With provider-based routing, the route taken may no longer be end-to-end optimal; we have replaced the problem of finding an optimal route from A to B with the two problems of finding an optimal route from A to B’s provider P, and then from P’s entry point to B. This strategy mirrors the two-stage hierarchical routing process of first routing on the address bits that identify the provider, and then routing on the address bits including the subscriber portion.

    This two-stage strategy may not yield the same result as finding the globally optimal route. The result will be the same if B’s customers can only be reached through P’s single entry-point router RP, which models the situation that P and its customers look like a single site. However, either or both of the following can disrupt this model:

    • There may be multiple entry-point routers into provider P’s network, eg RP1, RP2 and RP3, with different costs from A.

    • P’s customer B may have an alternative connection to the outside world via a different provider, as in the second diagram in 10.4   Provider-Based Routing.

    Consider the following example representing the first situation (the more important one in practice), in which providers P1 and P2 have three interconnection points IX1, IX2, IX3 (from Internet eXchange, 10.4.1   Internet Exchange Points). Links are labeled with costs; we assume that P1’s costs happen to be comparable with P2’s costs.

    three_ixp1.svg

    The globally shortest path between A and B is via the R2–IX2–S2 crossover, with total length 5+1+0+4=10. However, traffic from A to B will be routed by P1 to its closest crossover to P2, namely the R3–IX3–S3 link. The total path is 3+0+1+8+4=16. Traffic from B to A will be routed by P2 via the R1–IX1–S1 crossover, for a length of 3+0+1+7+5=16. This routing strategy is sometimes called hot-potato routing; each provider tries to get rid of any traffic (the potatoes) as quickly as possible, by routing to the closest exit point.

    Not only are the paths taken inefficient, but the A⟶B and B⟶A paths are now asymmetric. This can be a problem if forward and reverse timings are critical, or if one of P1 or P2 has significantly more bandwidth or less congestion than the other. In practice, however, route asymmetry is seldom important.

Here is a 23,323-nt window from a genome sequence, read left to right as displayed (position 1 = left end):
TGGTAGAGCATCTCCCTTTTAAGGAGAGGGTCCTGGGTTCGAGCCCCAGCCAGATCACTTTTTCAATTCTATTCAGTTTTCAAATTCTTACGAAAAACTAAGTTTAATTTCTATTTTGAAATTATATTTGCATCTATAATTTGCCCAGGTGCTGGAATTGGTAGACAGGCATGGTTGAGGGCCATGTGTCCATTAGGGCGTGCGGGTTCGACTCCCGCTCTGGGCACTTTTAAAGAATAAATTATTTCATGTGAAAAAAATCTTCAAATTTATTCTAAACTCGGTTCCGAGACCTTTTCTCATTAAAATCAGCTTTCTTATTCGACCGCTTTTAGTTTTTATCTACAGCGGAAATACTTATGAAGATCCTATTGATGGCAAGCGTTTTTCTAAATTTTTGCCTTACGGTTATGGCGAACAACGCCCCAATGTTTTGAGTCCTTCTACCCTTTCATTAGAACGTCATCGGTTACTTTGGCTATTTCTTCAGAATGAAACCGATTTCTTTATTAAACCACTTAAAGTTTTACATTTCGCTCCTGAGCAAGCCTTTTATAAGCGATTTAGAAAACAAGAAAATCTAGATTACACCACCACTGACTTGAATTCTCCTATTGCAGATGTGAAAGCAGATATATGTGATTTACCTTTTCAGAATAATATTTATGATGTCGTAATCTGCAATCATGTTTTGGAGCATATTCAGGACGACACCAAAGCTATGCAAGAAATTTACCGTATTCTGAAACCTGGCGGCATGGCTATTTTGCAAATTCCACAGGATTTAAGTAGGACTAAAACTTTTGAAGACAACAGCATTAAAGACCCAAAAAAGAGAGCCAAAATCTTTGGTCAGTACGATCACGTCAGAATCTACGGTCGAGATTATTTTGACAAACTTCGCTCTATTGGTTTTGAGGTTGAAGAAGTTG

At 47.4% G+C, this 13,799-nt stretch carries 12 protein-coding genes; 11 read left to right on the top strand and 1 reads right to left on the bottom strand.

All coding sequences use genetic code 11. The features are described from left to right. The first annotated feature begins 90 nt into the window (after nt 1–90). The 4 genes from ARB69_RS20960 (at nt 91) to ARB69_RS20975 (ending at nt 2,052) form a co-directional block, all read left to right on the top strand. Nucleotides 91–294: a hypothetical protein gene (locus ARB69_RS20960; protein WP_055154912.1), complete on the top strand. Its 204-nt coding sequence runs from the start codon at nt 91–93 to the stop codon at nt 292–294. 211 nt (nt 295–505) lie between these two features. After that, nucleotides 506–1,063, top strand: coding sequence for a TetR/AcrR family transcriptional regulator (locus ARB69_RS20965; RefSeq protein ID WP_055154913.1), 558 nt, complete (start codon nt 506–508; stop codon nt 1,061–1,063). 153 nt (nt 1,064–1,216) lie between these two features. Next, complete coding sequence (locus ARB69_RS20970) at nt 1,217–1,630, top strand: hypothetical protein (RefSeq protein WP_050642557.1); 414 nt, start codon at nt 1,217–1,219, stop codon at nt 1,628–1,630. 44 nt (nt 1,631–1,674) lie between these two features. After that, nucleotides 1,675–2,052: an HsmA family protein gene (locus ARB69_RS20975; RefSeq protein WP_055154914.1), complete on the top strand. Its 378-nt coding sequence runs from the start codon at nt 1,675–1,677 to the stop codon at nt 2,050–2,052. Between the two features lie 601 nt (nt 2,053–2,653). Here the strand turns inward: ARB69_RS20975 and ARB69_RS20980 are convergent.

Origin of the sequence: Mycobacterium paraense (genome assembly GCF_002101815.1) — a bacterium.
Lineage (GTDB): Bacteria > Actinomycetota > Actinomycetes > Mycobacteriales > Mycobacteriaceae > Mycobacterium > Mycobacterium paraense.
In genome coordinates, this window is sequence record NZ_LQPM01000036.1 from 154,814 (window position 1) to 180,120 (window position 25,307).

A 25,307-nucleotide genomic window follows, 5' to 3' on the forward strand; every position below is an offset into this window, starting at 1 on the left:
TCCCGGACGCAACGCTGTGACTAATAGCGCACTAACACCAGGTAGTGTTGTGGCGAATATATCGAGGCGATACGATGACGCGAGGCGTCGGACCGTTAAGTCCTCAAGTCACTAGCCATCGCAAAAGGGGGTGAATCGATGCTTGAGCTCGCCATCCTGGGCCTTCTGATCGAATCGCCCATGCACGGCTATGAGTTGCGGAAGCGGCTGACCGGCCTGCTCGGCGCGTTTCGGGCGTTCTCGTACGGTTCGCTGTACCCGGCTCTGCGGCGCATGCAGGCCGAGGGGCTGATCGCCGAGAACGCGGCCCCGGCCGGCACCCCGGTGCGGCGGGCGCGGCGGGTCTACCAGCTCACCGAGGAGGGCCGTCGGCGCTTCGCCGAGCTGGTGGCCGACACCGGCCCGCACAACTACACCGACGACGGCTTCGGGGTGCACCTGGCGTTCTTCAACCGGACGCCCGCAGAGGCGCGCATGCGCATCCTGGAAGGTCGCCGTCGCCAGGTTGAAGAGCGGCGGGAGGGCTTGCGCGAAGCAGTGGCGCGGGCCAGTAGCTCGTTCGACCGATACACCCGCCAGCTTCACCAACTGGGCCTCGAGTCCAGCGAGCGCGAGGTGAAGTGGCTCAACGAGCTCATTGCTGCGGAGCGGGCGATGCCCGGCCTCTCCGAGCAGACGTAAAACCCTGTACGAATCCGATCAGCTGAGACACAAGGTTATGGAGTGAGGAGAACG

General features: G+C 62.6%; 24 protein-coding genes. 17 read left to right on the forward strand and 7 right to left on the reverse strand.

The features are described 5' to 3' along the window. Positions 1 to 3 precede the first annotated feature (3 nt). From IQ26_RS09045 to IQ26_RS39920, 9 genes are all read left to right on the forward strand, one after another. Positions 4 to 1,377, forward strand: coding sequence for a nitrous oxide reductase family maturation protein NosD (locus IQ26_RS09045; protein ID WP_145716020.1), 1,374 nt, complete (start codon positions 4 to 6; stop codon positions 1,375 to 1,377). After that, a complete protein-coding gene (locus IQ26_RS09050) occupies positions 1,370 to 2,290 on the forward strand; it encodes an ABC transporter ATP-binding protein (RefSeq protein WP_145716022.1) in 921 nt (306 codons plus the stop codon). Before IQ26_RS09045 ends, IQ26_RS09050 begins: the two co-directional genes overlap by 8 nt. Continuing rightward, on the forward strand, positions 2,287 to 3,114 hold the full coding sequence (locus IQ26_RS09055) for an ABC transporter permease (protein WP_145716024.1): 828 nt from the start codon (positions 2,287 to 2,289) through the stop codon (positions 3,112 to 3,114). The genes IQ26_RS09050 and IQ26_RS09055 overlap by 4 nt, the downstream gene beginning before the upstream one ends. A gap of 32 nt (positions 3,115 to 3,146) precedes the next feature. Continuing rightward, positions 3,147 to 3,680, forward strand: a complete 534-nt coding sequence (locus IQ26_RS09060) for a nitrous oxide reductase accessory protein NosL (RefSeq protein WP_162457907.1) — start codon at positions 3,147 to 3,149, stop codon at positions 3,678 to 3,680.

As for the route inefficiency itself, this also is not necessarily a significant problem; the primary reason routing-update algorithms focus on the shortest path is to guarantee that all computed paths are loop-free. As long as each half of a path is loop-free, and the halves do not intersect except at their common midpoint, these paths too will be loop-free.

    The BGP “MED” value (10.6.6.3   MULTI_EXIT_DISC) offers an optional mechanism for P1 to agree that A⟶B traffic should take the r1–s1 crossover. This might be desired if P1’s network were “better” and customer A was willing to pay extra to keep its traffic within P1’s network as long as possible.

    10.4.4 IP Geolocation

    In principle, provider-based addressing may mean that consecutive IP addresses are scattered all over a continent. In practice, providers (even many mobile providers) do not do this; any given small address block – perhaps /24 – is used in a limited geographical area. Different blocks are used in different areas. A consequence of this is that it is possible in principle to determine, from a given IP address, the corresponding approximate geographical location; this is known as IP geolocation. Even satellite-Internet users can be geolocated, although sometimes only to within a couple hundred miles. Several companies have created detailed geolocation maps, identifying many locations roughly down to the zip code [https://en.wikipedia.org/wiki/ZIP_Code], and typically available as an online service.

    IP geolocation was originally developed so that advertisers could serve up regionally appropriate advertisements. It is, however, now used for a variety of purposes including identification of the closest CDN edge server (1.12.2   Content-Distribution Networks), network security, compliance with national regulations, higher-level user tracking, and restricting the streaming of copyrighted content.